'I'm not afraid to tell you I did. ' />

It's not often tough former All Blacks admit to breaking down and crying ... but Bill Davis does.
"I'm not afraid to tell you I did. I couldn't believe it - it was just brilliant," he said.
Believe what?
Being told he was among the latest three inductees into Sport Hawke's Bay's Unison Hall of Fame. Davis, former New Zealand cricketer Mike Shrimpton and New Zealand boxing great the late Barry "Bomber" Brown will be honoured on March 31 at the Hawke's Bay Sportsperson of the Year function.
"Look at the names I'm joining; it's a great honour," said Davis, 63, referring to his former Magpies and All Black teammates Ian MacRae and the late Kel Tremain and the late George Nepia and Maurice Brownlie who are the other former All Blacks already in the Hall of Fame.
"I just hope I can get some cover here for me at work ... it means I'll miss two of our busiest days of the week. I'm confident I can," said Davis who has run Bill Davis Outdoor Sportsworld in Rotorua for the past 20 years.
The former centre who played 53 games including 11 tests and scored 72 points for the All Blacks from 1963-70 enjoys his trips back to the Bay to catch up with former teammates. Last month he returned to Napier to catch up with Danny Hearn, a player who was left paralysed after he attempted to tackle MacRae. Hearn was visiting MacRae on a trip from the United Kingdom.
Davis avoids the limelight as much as possible these days and is quick to point out: "I played for a team and was just one of the kinks in the cog. I was only as good as the other players who gave me the ball and I was lucky to have some pace," said Davis who is still rated as one of the fastest players to pull on a Magpies jersey.
"Scoring the try which won us the Ranfurly Shield up in Waikato was quite amazing," he said referring to the Bay's 6-0 win against Waikato in 1966, the start of a three-year Ranfurly Shield tenure.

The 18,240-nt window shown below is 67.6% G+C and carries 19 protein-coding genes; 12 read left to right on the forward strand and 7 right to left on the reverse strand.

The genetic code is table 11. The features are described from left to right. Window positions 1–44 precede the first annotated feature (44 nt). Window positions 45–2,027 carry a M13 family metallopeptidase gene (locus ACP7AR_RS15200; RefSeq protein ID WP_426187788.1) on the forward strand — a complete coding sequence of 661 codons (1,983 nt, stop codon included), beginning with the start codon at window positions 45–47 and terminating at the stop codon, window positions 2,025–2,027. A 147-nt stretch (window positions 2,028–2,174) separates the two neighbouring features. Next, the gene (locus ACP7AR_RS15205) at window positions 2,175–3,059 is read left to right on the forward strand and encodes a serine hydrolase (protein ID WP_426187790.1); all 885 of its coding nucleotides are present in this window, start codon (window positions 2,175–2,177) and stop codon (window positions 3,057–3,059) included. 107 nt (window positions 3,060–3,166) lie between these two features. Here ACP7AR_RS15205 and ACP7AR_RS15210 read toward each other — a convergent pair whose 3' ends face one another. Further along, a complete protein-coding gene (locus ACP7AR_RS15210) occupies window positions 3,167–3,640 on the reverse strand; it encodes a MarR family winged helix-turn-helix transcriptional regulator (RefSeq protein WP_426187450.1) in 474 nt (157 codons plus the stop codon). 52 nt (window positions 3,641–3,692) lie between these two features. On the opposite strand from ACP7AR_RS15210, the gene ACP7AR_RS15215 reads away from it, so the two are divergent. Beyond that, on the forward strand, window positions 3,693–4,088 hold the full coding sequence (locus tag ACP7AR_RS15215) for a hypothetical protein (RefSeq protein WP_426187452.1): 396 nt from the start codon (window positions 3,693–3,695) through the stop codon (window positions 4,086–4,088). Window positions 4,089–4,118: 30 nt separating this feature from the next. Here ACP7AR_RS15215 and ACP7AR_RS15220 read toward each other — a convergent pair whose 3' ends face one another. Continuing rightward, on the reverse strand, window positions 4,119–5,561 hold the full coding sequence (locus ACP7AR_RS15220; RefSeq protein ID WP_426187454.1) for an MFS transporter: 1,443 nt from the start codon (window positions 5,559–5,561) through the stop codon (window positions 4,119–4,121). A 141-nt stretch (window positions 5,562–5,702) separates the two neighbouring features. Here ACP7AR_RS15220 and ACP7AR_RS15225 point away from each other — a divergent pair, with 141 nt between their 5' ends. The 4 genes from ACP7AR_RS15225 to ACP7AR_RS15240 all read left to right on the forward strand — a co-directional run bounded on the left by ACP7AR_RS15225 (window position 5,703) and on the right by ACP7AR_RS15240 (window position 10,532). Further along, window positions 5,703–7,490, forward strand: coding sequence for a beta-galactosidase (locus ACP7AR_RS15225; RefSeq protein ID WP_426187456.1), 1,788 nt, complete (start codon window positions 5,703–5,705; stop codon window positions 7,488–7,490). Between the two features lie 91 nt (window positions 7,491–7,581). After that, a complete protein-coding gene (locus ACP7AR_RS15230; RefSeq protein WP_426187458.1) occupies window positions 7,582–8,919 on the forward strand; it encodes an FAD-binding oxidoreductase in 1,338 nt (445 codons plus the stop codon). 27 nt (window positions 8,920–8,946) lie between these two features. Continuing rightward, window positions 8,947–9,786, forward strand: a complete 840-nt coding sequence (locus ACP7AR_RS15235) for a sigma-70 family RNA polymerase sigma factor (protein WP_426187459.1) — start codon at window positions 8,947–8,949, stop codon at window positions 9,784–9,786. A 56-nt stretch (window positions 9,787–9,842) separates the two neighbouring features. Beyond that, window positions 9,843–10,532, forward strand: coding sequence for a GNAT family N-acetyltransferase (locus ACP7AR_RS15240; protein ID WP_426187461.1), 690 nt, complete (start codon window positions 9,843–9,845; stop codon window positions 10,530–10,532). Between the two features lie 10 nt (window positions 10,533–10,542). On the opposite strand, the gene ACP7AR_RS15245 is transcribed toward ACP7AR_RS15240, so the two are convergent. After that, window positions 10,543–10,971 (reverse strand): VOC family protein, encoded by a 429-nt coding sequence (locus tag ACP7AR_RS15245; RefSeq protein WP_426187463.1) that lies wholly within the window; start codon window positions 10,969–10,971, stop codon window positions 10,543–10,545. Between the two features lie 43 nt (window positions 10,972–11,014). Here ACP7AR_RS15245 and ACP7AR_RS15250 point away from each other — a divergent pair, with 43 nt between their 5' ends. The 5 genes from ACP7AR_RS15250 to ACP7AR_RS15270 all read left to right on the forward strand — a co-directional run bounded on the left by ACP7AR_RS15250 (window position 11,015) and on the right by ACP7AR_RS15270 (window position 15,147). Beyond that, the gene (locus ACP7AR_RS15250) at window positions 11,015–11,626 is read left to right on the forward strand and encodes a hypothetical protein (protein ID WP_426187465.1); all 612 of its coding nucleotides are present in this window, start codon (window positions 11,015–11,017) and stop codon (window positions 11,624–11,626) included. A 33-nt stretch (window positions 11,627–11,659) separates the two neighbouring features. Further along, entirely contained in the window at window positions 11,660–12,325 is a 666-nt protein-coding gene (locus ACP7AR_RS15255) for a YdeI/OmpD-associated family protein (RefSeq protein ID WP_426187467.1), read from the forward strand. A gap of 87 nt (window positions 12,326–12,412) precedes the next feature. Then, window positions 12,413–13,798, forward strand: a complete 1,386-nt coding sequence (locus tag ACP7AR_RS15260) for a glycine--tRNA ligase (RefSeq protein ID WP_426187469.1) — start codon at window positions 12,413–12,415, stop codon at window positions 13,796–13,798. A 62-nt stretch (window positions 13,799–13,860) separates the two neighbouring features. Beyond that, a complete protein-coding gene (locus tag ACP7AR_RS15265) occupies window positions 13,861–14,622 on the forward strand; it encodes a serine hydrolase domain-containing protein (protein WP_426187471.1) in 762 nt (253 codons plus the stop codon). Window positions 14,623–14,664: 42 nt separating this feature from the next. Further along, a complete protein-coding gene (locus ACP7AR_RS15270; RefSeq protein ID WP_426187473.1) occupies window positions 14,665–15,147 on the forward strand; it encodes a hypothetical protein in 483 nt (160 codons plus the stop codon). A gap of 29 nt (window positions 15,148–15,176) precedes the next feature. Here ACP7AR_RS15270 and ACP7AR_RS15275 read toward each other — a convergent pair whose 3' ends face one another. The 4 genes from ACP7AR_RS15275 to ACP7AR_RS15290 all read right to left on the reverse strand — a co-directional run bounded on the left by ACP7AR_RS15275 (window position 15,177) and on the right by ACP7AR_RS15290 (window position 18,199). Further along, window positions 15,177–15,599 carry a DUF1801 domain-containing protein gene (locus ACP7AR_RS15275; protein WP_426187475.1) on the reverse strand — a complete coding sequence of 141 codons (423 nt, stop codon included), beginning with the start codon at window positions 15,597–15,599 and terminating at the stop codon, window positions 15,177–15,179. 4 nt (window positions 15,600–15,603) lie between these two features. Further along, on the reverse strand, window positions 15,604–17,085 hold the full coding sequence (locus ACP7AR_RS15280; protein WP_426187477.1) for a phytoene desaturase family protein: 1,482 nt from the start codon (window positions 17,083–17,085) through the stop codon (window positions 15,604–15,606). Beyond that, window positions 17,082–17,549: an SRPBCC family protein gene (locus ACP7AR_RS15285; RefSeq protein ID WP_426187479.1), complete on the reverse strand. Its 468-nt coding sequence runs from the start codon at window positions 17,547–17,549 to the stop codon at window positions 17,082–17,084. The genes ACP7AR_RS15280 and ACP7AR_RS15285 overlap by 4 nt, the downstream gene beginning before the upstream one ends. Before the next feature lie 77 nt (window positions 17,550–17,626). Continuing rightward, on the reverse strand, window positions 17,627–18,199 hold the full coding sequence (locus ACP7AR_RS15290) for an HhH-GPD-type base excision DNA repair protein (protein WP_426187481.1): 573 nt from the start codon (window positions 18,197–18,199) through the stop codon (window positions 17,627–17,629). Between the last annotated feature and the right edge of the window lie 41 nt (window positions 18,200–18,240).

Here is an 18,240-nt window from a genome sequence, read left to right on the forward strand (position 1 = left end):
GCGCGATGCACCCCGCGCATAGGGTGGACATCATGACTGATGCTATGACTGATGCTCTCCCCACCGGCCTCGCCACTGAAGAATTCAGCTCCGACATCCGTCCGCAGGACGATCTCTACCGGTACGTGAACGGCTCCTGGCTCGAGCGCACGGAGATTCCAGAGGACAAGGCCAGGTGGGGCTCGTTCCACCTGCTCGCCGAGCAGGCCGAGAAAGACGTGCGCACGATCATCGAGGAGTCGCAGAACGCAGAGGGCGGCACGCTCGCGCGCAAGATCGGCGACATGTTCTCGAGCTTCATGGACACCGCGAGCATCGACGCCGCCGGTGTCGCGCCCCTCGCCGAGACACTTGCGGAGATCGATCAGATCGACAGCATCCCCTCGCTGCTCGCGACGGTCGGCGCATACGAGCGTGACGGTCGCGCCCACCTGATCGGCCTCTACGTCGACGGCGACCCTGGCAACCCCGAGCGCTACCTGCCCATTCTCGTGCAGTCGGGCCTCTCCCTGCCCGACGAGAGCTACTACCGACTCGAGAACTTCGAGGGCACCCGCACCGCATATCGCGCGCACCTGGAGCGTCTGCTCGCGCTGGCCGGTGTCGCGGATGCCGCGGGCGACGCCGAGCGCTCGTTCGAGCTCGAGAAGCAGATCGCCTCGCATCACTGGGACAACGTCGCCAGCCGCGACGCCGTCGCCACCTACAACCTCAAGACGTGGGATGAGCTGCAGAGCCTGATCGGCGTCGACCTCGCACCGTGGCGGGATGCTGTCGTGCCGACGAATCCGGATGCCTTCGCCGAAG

Davis played 108 first class games for the Magpies from 1961-71 and scored 168 points.
Like so many of the Magpies from that era Davis is full of praise for the training methods of former national sprint champion Bryan Wilson.
"I'm a big fan of Bryan. It didn't take him long to realise if I wasn't running at full puff. And if I wasn't he would take me out to Meeanee Speedway, correct my style and then send me running across the cinders to make sure I was. "I'll always be Black and White. Whenever the Magpies are playing Bay of Plenty I fill the shop with Black and White streamers ... I cop a bit of flak but it's all good fun," he laughed.
"I can't wait to see the Magpies start their Air New Zealand Cup premier division campaign. The Magpies are back in the big time where they belong," Davis said.
Once his international rugby career ended the Taradale club rugby and softball player played international softball including two World Series from 1972-76 for New Zealand.
"Playing for the New Zealand softball side was a bit different from the All Blacks. Before we went away on softball trips we had to sell heaps of raffles but with the All Blacks everything was covered," he recalled.
Davis played in the 1976 Lower Hutt-hosted World Series which ended in the United States, Canada and New Zealand sharing title honours because of wet weather. The outfielder played in the longest match at a World Series - a 20 inning four hour and two minute tussle which saw the United States beat New Zealand 1-0.
The Hastings Boys' High School product played Evergreens softball until 2003 and since then has played Evergreens cricket every Saturday morning in the summer. His cricket team has had two trips to Australia and one to South Africa since he has been involved.
Needless to say Davis will have a few old and not so old sporting tales to tell his former Magpies teammates at the March 31 function - should he manage to find a willing substitute to cover him at work.